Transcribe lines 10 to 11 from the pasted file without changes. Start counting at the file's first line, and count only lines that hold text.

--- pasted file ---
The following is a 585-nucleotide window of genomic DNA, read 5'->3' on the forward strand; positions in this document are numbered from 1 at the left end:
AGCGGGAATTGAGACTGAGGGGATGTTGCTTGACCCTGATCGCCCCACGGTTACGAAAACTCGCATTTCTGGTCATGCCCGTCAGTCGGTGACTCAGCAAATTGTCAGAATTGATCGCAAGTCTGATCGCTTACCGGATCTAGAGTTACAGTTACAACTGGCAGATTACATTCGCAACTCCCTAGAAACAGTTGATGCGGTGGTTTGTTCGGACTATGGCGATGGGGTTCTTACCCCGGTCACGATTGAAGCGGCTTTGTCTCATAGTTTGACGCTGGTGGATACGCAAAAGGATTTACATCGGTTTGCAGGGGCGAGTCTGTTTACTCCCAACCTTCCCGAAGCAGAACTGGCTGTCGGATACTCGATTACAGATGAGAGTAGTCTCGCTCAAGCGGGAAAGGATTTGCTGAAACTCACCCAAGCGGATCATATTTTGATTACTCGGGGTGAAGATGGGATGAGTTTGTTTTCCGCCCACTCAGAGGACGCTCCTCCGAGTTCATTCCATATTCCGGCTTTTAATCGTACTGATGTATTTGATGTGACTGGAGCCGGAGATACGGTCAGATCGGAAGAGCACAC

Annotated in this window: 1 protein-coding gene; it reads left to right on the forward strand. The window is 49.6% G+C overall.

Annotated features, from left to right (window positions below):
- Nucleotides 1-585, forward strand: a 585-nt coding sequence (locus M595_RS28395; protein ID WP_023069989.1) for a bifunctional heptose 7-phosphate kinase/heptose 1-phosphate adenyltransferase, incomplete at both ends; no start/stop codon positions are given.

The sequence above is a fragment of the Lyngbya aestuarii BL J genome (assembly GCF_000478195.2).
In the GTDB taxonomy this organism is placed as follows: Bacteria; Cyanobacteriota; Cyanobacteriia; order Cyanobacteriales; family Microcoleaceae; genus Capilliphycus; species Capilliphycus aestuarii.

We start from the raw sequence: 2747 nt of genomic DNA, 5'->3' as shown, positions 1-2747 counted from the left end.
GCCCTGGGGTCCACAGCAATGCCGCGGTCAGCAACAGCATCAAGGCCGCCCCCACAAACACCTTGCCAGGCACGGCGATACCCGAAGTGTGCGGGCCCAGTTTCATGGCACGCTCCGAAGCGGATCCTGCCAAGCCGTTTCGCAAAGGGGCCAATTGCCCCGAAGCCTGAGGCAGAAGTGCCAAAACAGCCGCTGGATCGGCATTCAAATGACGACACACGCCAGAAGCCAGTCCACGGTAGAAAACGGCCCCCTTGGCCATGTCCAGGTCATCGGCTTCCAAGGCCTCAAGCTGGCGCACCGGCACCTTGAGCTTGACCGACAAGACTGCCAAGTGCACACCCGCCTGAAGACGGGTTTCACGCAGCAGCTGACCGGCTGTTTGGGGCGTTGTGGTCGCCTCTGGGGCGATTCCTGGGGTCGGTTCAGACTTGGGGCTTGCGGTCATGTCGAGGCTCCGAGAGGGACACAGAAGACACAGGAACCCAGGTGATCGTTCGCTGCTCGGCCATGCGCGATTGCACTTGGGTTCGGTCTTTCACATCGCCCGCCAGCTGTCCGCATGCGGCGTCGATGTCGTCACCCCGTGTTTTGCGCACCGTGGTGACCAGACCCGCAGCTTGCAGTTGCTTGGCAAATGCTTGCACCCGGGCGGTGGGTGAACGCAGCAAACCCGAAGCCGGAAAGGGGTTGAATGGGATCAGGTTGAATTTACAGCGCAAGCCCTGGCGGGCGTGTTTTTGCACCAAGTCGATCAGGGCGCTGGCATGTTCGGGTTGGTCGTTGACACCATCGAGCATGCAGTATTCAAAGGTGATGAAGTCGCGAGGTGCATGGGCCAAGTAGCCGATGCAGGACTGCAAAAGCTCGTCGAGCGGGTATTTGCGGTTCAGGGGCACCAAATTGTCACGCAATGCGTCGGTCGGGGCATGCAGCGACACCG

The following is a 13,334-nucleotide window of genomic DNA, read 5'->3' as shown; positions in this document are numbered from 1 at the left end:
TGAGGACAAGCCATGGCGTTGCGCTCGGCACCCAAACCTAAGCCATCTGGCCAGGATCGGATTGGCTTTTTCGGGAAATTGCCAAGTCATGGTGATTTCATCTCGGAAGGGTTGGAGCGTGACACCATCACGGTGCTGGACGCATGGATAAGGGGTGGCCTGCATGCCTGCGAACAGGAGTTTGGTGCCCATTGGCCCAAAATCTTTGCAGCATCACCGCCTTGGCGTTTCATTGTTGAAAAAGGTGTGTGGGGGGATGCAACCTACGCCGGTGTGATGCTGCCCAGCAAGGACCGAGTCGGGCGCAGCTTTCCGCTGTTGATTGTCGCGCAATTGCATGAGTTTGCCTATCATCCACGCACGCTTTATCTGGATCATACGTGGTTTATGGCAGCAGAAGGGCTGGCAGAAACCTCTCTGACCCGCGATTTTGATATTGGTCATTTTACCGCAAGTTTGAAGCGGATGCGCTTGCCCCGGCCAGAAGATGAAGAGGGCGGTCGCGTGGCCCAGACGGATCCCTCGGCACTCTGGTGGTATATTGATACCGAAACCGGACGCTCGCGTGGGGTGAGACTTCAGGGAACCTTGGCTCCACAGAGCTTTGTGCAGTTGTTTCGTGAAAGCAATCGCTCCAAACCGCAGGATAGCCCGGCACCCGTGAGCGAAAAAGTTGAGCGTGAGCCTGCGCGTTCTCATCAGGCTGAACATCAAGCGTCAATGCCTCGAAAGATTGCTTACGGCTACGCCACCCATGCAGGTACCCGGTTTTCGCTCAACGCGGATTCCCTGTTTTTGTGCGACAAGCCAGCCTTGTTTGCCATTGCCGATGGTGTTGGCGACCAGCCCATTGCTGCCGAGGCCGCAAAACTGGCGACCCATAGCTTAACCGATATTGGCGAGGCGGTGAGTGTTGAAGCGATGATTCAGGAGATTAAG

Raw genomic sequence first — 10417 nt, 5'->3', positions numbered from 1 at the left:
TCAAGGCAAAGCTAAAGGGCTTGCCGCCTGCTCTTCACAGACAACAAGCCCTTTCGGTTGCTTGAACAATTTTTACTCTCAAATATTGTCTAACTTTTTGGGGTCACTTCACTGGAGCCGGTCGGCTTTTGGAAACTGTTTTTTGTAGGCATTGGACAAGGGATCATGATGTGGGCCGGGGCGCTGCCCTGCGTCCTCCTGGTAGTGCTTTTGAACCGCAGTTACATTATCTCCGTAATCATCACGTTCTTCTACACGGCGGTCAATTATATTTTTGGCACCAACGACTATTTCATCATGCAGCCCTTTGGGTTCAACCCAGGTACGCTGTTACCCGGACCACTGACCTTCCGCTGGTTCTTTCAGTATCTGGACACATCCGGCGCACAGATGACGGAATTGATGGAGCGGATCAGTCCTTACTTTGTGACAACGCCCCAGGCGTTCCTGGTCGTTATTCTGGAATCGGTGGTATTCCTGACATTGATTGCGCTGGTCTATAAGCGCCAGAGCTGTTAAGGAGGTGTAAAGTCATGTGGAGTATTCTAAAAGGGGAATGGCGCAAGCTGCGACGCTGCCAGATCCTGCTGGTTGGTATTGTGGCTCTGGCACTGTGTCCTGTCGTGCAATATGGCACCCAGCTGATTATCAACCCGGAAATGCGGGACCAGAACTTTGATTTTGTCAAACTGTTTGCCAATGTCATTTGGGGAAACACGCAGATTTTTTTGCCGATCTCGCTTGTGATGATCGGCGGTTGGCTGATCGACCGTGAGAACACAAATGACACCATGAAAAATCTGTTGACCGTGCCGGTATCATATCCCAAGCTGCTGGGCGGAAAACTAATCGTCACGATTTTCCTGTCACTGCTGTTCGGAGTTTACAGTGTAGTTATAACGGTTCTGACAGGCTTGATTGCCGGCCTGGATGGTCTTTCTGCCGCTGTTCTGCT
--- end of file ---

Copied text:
The following is a 13,334-nucleotide window of genomic DNA, read 5'->3' as shown; positions in this document are numbered from 1 at the left end:
TGAGGACAAGCCATGGCGTTGCGCTCGGCACCCAAACCTAAGCCATCTGGCCAGGATCGGATTGGCTTTTTCGGGAAATTGCCAAGTCATGGTGATTTCATCTCGGAAGGGTTGGAGCGTGACACCATCACGGTGCTGGACGCATGGATAAGGGGTGGCCTGCATGCCTGCGAACAGGAGTTTGGTGCCCATTGGCCCAAAATCTTTGCAGCATCACCGCCTTGGCGTTTCATTGTTGAAAAAGGTGTGTGGGGGGATGCAACCTACGCCGGTGTGATGCTGCCCAGCAAGGACCGAGTCGGGCGCAGCTTTCCGCTGTTGATTGTCGCGCAATTGCATGAGTTTGCCTATCATCCACGCACGCTTTATCTGGATCATACGTGGTTTATGGCAGCAGAAGGGCTGGCAGAAACCTCTCTGACCCGCGATTTTGATATTGGTCATTTTACCGCAAGTTTGAAGCGGATGCGCTTGCCCCGGCCAGAAGATGAAGAGGGCGGTCGCGTGGCCCAGACGGATCCCTCGGCACTCTGGTGGTATATTGATACCGAAACCGGACGCTCGCGTGGGGTGAGACTTCAGGGAACCTTGGCTCCACAGAGCTTTGTGCAGTTGTTTCGTGAAAGCAATCGCTCCAAACCGCAGGATAGCCCGGCACCCGTGAGCGAAAAAGTTGAGCGTGAGCCTGCGCGTTCTCATCAGGCTGAACATCAAGCGTCAATGCCTCGAAAGATTGCTTACGGCTACGCCACCCATGCAGGTACCCGGTTTTCGCTCAACGCGGATTCCCTGTTTTTGTGCGACAAGCCAGCCTTGTTTGCCATTGCCGATGGTGTTGGCGACCAGCCCATTGCTGCCGAGGCCGCAAAACTGGCGACCCATAGCTTAACCGATATTGGCGAGGCGGTGAGTGTTGAAGCGATGATTCAGGAGATTAAG